Ingredients: falafel mix, broccoli, red bell pepper, onion, pine nuts, egg, crème fraîche, flour, butter, soup mix, za’atar, black pepper, salt.
I needed to use up a rather large head of broccoli, so I decided to make a casserole. Despite the deserved reputation as bland cafeteria food,* I actually love casseroles. In my life, excitement over that first tasty forkful has been responsible for many a burnt palate and/or tongue.
The best part of a casserole is, of course, the crusty top layer. Having no crackers to crush, I went in search of an appropriate substitute. What I found was a box of falafel mix. I’m happy to report that this worked beautifully! I was a little paranoid that the moisture from the broccoli would prevent the falafel from setting properly, so I pre-baked a slab of it in the same dish, with a layer of foil underneath for easy lifting.
Normally I would use some sort of cheese in a broccoli casserole, but I was leery of clashing with the falafel. Instead, I came up with an original (but not particularly risky) sour cream and pine nut sauce.
Toasting pine nuts is a precarious ordeal, so I did that first while my attention wasn’t split. I simply tossed the nuts around in a hot pan until they began to pick up some color, then set them aside.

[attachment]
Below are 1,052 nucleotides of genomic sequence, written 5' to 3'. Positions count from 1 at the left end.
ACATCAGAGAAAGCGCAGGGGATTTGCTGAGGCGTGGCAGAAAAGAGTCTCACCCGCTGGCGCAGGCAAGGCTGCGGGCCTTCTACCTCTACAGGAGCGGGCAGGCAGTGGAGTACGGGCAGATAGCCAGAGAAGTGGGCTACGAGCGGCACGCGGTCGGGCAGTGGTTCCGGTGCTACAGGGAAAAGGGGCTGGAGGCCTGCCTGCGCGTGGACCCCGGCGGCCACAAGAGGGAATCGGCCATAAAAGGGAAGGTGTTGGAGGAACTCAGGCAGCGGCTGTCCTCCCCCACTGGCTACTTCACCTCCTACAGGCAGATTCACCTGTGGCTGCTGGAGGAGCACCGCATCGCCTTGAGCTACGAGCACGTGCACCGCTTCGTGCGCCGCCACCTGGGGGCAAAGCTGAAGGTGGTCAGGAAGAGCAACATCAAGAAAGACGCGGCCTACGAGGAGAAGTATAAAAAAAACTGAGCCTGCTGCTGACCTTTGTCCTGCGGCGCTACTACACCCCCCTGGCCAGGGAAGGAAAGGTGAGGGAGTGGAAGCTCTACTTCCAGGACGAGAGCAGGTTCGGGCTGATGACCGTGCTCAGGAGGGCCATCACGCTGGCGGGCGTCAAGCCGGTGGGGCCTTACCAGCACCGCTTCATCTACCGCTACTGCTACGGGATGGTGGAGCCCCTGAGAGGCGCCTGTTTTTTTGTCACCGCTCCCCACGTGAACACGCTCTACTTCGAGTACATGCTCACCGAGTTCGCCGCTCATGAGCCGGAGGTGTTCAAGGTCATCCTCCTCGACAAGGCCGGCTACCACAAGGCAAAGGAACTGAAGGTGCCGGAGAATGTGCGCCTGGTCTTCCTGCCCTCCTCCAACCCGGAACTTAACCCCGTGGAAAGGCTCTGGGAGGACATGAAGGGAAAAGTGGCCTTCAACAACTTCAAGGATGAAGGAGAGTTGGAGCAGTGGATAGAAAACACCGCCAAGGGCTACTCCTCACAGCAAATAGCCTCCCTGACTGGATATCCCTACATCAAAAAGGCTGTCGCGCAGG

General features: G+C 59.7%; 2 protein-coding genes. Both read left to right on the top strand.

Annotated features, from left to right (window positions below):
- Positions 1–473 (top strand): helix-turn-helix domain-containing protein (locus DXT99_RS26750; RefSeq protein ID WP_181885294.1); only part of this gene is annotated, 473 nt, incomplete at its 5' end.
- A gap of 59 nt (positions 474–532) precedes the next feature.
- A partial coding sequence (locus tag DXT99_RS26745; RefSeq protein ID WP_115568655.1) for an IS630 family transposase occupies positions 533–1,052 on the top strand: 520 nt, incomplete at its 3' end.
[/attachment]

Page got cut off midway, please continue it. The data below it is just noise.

Next, I browned some diced onion in plenty of butter, and turned it into a roux by adding flour and stirring for a while longer. I added milk to the roux and brought it to boil before turning off the heat and blending in a package of crème fraîche (thick sour cream). A trick here is to temper the cream first; do this by gently warming it in a separate bowl, using small amounts of the saucer’s hot contents. This lessens the danger of curdling the cream when you add it later.
I flavored the sauce with powdered soup and za’atar, which is a Middle Eastern combo of thyme, sumac, salt, roasted wheat, and sesame seeds. [Check this stuff out if you can. It makes a nice bread acccompaniment when mixed with olive oil, and works wonders as a rub on proteins.] I also added my pine nuts, and a raw egg for binder.
I assembled the casserole by pouring the sauce over a bed of broccoli florets and red bell pepper. Then I carefully placed the giant falafel disk on top, covered it all in foil, and baked it for about 40 minutes on low heat. I removed the foil during the last 5 minutes so as to crisp the falafel.
This casserole came out really great. The broccoli and sauce had condensed into a solid layer which was chewy and dense, but not overly so. The pine nuts added a flavor that matched the falafel really well, with nice tart sumac accents from the za’atar. My falafel was a bit overdone, so next time I will let the lower half of the casserole cook for a while before topping it. Another thing I will try next time is to add toasted whole coriander seeds to the sauce, since ground coriander is one of the primary flavor components of falafel.
* — I’ve found that the cure is more salt during the cooking process. The liquid component of a casserole will be absorbed by (and thus must support) the starchy component. In other words, the “sauce” for a noodle casserole typically needs to be quite a bit saltier than what you’d pour over noodles.